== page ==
The rapid rise in cases and the fast deterioration of patients put great strain on major hospitals. Hospitals ran out of beds even as the demand for oxygen-supported and intensive care unit (ICU) beds surged. Chandru (name changed), a resident of Sithalapakkam, was one of the affected. “My father tested positive for COVID-19, and we managed to get a normal bed at a private hospital on May 14. But his oxygen saturation level dropped from 92 to 85, and nothing helped. He required ventilatory support, but no beds were available at the hospital. We had to shift him to another facility,” he says.

After frantic and unsuccessful attempts to get him a 108 ambulance, Chandru managed to take his father, 74, to the Rajiv Gandhi Government General Hospital (RGGGH) in an ambulance of the private hospital with oxygen support. “We waited in the ambulance. We managed to get an ICU bed only four hours later. The treatment could not save my father,” he says. While the wait and the death of his father was agonising, the number of deaths around him as they waited numbed him.

Over two months, the city saw hundreds of such cases. There were desperate hunts for beds, heartbreaking moments of watching loved ones gasp for breath while waiting in ambulances and private vehicles, and serpentine queues outside counters to pick up vials of Remdesivir. Meanwhile, hospital authorities spent sleepless nights waiting for oxygen trucks to arrive.

“The numbers were huge this time,” says E. Theranirajan, dean of RGGGH, one of the largest hospitals for COVID-19. Since mid-March, RGGGH has treated 12,000 patients with COVID-19. “The 72 beds in the zero-delay ward were just not enough. So, we increased the number to 238 to immediately attend to patients who were brought in ambulances and required oxygen support, as well as to ease the ambulance lines outside the hospital. We had a maximum of 250 ambulances bringing in patients in one day, 40% of which were from the private sector,” Dr Theranirajan says.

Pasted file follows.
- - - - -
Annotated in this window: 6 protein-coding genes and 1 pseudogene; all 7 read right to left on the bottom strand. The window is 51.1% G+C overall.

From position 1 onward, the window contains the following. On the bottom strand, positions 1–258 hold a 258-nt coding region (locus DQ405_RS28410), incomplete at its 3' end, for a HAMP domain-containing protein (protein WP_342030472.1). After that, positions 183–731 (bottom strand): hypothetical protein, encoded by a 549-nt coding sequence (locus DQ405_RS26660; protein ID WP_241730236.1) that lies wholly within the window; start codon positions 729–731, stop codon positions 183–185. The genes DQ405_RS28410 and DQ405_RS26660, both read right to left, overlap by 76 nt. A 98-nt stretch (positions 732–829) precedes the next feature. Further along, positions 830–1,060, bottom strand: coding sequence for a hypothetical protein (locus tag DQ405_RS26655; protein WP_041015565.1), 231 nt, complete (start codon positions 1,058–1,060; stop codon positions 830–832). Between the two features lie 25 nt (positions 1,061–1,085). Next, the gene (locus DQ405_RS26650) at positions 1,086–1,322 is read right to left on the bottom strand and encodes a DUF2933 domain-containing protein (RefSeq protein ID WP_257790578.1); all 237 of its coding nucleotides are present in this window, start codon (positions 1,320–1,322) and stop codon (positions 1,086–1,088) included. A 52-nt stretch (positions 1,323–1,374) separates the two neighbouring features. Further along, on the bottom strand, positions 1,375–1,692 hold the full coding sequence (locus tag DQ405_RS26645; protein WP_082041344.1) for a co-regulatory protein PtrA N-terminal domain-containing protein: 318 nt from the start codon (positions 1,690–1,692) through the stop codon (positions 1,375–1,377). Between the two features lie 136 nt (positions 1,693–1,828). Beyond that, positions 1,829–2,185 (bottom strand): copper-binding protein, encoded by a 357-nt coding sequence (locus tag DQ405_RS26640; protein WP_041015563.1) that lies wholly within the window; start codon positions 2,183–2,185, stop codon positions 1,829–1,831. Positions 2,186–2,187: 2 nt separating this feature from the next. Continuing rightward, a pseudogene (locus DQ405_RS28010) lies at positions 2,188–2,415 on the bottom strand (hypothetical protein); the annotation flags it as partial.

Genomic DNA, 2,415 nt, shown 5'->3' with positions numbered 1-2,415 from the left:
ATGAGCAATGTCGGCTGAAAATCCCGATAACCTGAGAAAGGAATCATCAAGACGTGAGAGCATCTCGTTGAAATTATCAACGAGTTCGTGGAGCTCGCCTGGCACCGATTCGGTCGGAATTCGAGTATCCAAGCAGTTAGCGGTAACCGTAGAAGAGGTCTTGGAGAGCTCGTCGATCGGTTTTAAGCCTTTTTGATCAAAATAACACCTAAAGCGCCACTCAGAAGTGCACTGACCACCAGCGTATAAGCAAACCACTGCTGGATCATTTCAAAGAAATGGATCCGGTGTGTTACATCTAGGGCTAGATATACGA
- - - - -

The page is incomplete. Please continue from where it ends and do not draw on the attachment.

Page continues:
From April 24 to May 10, the hospital saw its per day oxygen requirement soaring to 40-45 metric tonnes a day. With beds in all seven floors of Tower-3 filled up, Dr Theranirajan and his team started to open COVID-19 wards in other blocks. The number of beds quickly rose from 1,618 to 2,050, with the number of oxygen beds increasing from 817 to 1,522 from May 5 until now.

“In the first wave, the maximum number of in-patients we saw in a day was 1,083. This time, it was 1,658. We had over 1,600 in-patients for 15 continuous days. What made the second wave different from the first was the number of people requiring oxygen. We had 1,300 patients on oxygen therapy at a given point in time this year,” he says.

The hospitals faced several challenges: decongesting ambulances on campus, starting treatment on time, stabilising patients being wheeled in, and even adding space for the dead.

The doctors knew that they had to think differently. So, a team of three doctors along with technicians was deployed to triage patients waiting in ambulances and a respiratory care team was sent to assess every patient’s oxygen needs and provide appropriate dosage, he says.